Amanda Craig (born 1959) is a British novelist. Craig studied at Bedales School and Cambridge and works as a journalist. She is married with two children and lives in London.
Craig has so far published a cycle of six novels which deal with contemporary British society, often in a concise, acerbic, false and satirical manner. Her approach to writing fiction has been compared to that of Anthony Trollope and Charles Dickens. Her novel A Vicious Circle was originally contracted to be published by Hamish Hamilton, but was cancelled when its proof copy received a libel threat from David Sexton, a literary critic and former boyfriend of Craig's at Cambridge, fifteen years previously. The novel was promptly bought by Fourth Estate and published three months later. Although each novel can be read separately, they are linked to each other by common characters and themes, thus constituting a novel sequence. Usually, Craig takes a minor character and makes him or her the protagonist of her next work.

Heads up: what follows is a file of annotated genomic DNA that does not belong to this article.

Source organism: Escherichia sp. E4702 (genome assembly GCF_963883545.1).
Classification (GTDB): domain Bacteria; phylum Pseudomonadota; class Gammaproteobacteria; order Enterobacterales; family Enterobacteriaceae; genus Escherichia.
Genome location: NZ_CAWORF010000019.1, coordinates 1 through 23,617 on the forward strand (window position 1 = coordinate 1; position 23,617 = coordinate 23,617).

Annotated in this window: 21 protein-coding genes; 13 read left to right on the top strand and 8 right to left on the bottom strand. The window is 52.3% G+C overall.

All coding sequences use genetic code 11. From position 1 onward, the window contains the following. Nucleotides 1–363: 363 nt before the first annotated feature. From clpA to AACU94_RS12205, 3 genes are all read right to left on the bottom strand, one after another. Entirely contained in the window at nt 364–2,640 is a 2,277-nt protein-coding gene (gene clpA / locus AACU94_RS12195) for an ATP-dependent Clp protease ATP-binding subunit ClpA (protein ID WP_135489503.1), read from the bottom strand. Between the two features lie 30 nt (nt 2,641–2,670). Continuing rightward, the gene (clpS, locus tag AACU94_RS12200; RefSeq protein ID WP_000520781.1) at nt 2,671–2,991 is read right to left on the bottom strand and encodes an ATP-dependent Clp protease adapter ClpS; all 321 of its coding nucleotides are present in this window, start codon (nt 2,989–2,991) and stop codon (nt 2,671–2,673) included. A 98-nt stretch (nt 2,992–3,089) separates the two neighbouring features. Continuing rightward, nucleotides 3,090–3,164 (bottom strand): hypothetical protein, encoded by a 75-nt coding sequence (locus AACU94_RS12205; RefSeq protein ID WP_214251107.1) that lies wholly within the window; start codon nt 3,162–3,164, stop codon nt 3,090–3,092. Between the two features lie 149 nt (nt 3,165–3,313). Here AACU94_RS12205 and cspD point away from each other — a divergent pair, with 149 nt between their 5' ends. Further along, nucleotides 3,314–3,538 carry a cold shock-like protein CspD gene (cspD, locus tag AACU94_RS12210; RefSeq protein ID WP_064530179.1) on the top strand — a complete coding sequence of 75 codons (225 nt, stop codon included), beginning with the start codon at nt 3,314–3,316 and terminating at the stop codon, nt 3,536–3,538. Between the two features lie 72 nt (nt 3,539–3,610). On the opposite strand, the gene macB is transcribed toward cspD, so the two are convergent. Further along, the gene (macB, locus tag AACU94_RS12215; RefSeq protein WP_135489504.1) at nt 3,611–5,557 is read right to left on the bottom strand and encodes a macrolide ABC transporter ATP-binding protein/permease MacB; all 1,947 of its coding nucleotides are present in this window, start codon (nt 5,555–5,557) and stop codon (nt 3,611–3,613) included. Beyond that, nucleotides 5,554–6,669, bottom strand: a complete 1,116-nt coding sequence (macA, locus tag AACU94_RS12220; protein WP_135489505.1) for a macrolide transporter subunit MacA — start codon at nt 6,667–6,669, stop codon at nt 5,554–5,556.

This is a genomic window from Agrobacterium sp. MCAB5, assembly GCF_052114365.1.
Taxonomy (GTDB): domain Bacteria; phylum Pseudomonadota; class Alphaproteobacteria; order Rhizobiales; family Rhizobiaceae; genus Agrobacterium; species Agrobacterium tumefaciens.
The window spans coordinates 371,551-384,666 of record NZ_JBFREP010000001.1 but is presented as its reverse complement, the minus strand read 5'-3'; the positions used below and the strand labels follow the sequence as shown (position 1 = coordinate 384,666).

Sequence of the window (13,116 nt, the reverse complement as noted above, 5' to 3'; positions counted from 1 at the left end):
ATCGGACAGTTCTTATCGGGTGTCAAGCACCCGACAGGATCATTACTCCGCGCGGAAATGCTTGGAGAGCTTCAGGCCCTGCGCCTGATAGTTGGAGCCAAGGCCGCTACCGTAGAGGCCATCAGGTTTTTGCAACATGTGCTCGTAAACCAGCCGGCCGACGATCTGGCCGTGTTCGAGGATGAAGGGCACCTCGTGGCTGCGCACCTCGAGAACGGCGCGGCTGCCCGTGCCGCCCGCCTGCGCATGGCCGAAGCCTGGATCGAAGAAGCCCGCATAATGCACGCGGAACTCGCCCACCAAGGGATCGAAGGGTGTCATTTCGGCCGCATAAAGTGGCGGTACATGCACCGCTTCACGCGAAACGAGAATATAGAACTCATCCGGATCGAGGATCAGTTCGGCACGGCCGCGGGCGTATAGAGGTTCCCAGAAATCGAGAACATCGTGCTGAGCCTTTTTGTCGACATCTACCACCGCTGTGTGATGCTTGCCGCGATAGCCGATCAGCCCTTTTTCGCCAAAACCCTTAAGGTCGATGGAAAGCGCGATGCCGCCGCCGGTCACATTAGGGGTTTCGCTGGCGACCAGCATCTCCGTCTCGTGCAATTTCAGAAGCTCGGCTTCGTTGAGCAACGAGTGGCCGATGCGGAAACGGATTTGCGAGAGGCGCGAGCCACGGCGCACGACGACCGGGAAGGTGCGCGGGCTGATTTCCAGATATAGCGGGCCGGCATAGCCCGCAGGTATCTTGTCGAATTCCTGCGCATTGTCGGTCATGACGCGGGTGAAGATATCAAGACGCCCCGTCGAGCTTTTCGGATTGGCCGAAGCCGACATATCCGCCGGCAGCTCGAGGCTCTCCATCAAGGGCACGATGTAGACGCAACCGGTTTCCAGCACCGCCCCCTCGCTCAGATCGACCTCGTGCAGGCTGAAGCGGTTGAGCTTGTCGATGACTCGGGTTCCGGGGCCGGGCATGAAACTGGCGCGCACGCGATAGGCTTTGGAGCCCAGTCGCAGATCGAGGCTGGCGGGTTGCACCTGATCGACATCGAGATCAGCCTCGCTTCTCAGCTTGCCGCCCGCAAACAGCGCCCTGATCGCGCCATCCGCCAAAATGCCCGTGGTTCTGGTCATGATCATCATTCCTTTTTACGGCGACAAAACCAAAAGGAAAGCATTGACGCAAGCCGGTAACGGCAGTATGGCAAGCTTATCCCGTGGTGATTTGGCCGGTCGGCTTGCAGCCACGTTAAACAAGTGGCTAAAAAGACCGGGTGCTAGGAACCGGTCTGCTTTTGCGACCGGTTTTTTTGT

Craig is particularly interested in children's fiction, and was one of the first critics to praise JK Rowling and Philip Pullman in The New Statesman. She is currently the children's critic for The Times.
Foreign Bodies (1990),
A Private Place (1991),
A Vicious Circle (1996),
In a Dark Wood (2000),
Love in Idleness (2003),
Hearts and Minds (2009),
In a Daily Mail opinion piece, Craig criticised the anti-gender stereotyping campaign, Pinkstinks. She confessed to hating pink, but argued that "you can't 'liberate' young girls by banning it. Besides, if you banned pink, there would be a toddlers' revolution. It speaks to their deepest instincts of what is feminine".
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